3. Reading extensively helps to cast off the smothering feel of an endless winter. Last winter I read Alexander Pushkin and discovered the joy of reading Russian literature during the dead of winter. This month, I read City Folk and Country Folk by Sofia Khvoshchinskaya, one in a pair of sisters that wrote during the mid-1800’s. City Folk and Country Folk is a delightful satire, ridiculing a variety of “city folk” and everyone else besides. Among the cast of characters is the intellectual Ovcharov, a dead ringer for Austen’s Mr. Collins. The book centers on neighbors visiting each other, eating each other’s food, drinking each other’s tea and generally getting on each other’s nerves until they all decide to stop visiting one another. Needless to say, I adored this plot line.
    And after a three month long wait, I received The Library Book by Susan Orlean from the library with two week checkout period to read it. No way was I going to read part way through, return the book, and then have to go back into that long waiting line. I set up a rough estimate of how many pages I needed to read a day to make the two week goal and then started. To my surprise, I enjoyed having a book reading goal and  diving into Orlean’s generous and easy-flowing prose every evening.
    My last read for this month is Frederick Douglass’ My Bondage and My Freedom. February is Black History Month and the perfect time to read his work. I’m only a few chapters in but his thoughtful and beautiful prose has pulled me in hard into the tragedy of his story and it’s hard to stop reading his eloquent prose.
  4. Spring will come. It feels so far away and even the evergreens and pines are looking haggard but it will come. When the sky is a certain shade of blue, I remember that it will. I remind myself of this daily.

A Writer and a City, Part 1

There are many things to say about 2018. It was weird and piecemeal and full of ragtag moments like most years are; nothing makes much sense while we’re living it.  But as I’ve spent some time looking back, shining lights begin to emerge. 2018 had its fair share of dark moments but it’s the illuminating ones that shed a soft, pleasant glow and give me some hope for next year. Two stars that stand out boldly in my 2018 are a writer and a place– Eileen Chang and New Orleans. Both were entirely new to me until I read and visited them this year and both gave back to me pieces of myself, pieces that wandered lonely and at odds until I met one in text and the other one in person.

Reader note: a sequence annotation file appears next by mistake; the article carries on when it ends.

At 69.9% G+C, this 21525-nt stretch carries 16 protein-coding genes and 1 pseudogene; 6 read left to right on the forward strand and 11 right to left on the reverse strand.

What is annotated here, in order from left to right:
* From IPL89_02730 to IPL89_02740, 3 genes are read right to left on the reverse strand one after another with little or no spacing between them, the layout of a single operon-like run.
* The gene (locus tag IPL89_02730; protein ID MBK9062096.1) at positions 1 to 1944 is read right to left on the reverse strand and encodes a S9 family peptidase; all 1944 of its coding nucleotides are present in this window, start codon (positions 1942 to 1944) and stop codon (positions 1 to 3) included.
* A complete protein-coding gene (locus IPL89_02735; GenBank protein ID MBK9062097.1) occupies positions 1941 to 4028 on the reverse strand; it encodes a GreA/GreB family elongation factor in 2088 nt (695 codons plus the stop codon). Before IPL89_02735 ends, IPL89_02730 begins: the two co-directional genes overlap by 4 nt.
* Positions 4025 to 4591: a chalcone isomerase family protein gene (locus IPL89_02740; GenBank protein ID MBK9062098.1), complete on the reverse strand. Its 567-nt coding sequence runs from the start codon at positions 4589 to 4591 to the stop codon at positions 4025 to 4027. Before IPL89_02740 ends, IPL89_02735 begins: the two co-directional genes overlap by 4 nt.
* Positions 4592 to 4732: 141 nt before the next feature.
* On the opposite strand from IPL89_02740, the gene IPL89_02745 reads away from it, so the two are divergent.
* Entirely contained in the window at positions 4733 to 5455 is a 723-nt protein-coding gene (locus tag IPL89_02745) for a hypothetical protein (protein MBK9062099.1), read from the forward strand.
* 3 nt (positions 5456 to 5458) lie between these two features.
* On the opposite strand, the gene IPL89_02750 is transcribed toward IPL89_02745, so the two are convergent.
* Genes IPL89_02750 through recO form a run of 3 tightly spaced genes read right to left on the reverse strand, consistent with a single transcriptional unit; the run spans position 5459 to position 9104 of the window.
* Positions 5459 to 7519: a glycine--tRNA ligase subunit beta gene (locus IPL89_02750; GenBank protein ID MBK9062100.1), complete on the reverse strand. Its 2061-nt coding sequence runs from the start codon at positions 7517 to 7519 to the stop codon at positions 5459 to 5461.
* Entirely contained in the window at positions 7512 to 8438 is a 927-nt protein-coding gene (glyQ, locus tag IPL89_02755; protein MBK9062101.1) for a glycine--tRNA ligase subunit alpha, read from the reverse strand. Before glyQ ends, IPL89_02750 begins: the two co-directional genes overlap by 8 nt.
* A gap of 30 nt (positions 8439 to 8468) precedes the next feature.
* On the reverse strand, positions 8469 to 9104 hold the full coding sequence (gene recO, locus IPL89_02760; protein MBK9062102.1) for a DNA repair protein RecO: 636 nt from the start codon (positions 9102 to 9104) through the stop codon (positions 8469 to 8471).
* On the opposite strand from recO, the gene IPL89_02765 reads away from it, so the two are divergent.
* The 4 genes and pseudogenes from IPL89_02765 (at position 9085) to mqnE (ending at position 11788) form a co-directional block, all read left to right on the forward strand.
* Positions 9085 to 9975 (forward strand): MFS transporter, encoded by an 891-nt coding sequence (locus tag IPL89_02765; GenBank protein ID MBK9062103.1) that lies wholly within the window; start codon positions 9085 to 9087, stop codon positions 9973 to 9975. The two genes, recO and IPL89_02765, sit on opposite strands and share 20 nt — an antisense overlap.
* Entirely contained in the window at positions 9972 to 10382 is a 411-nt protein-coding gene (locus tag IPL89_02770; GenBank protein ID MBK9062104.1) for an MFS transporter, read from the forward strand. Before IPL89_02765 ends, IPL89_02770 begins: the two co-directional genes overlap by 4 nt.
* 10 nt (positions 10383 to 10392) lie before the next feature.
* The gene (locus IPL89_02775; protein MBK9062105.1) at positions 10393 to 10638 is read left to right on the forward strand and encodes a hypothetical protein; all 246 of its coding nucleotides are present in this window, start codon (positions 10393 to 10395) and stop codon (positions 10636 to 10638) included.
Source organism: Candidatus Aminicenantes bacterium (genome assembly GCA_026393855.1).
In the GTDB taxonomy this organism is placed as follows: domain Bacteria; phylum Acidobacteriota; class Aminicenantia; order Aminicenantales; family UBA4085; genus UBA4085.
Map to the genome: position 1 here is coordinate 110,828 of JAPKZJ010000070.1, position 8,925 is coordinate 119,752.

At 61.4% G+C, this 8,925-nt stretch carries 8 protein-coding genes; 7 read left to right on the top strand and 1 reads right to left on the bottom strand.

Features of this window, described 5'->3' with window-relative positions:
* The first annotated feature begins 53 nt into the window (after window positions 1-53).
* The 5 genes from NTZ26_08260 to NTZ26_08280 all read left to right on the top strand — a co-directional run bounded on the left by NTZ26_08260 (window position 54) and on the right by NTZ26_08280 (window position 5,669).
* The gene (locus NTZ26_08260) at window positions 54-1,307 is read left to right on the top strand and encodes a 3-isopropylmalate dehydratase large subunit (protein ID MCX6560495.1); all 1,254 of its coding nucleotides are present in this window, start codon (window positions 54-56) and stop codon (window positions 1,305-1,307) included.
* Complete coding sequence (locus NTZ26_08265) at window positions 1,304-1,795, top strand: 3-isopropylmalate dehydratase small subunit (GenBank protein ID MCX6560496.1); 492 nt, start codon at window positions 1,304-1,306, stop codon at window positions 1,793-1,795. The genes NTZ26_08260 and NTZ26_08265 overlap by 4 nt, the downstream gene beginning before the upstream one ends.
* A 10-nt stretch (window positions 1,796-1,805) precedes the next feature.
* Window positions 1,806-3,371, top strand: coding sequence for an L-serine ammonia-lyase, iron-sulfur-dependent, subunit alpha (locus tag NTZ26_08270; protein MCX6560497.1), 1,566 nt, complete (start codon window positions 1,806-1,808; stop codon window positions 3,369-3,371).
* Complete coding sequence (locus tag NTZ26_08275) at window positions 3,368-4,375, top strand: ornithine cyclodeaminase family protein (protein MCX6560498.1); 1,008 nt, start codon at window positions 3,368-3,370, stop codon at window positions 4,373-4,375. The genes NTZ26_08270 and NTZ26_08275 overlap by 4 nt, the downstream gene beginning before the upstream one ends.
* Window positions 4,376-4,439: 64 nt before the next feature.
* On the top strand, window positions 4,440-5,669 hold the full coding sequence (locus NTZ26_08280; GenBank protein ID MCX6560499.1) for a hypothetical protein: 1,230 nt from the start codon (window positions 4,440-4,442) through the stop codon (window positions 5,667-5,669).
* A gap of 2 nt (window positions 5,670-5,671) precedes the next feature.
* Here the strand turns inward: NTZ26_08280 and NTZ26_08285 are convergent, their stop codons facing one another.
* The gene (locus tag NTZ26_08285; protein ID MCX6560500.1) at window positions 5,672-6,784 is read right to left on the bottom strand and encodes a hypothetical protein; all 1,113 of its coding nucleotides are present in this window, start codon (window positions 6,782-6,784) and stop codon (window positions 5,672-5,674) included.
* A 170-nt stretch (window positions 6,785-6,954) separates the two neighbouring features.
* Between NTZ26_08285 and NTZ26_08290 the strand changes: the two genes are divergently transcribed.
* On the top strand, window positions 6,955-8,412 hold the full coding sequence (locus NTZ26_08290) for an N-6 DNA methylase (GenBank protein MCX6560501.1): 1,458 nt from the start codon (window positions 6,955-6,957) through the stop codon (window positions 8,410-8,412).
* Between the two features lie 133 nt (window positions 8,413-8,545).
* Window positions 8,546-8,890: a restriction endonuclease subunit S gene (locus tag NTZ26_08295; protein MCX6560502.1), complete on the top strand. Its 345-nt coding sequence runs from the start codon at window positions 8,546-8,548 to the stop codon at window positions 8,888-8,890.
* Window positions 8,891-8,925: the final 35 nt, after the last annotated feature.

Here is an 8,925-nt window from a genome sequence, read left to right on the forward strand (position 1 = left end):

I’ll start with 張愛玲 — Eileen Chang. Born in Shanghai in 1920, Chang rose to prominence in in China during the 1940’s. She wrote primarily about life in Shanghai and Japanese-occupied Hong Kong in her essays, short stories, novels, and screenplays. She was an extremely popular writer and it’s not hard to see why– her prose carries the reader away. It is beautiful within itself; it creates romance and sensuality and somehow this sharpens the cruelty of her characters.

I began reading her writing this summer, starting with Love in a Fallen City (trans. Karen Kingsbury), a book of her collected short stories. The first story is entitled “Aloeswood Incense” and in it, we meet Ge Weilong, a girl who wishes to stay in Hong Kong and keep up on her studies. Her family is moving to Shanghai and so she appeals to her estranged aunt Madame Liang for help. Liang considers.

One of Madame Liang’s delicate hands held the banana-leaf fan by the stem.  As she twirled it around, thin rays of light shone through the slits in the leaf, spinning across her face.

“Miss,’ she said, ‘it seems you’ve thought of everything except my own position in this matter.  Even if I wanted to help you, I couldn’t. If your father finds out, he’ll say I’ve seduced a girl from a good family and stolen her away.  What am I to your family? A willful degenerate who ruined the family honor—refused the man chosen by my brothers, went to Liang as his concubine instead, lost face for a family that already on the way down. Bah! These declining old families, they’re like out-house bricks, pure petrified stink.  You were born too late—you missed all the fuss, and didn’t get to hear what your father said to me then!’‘

“Father’s got that stuffy old bookish way of thinking, and he won’t change for anyone.  He doesn’t know how to moderate his speech—no wonder Aunt is angry.  But it’s been so many years, and you’re a generous, fair-minded person—would you bear this grudge against the younger generation?”

“Yes, I would! I like to chew on this rotten little memory! I won’t forget what he said to me then!’ She waved the fan, and the yellow rays of sunlight filtered through it onto her face, like tiger whiskers quivering around her mouth.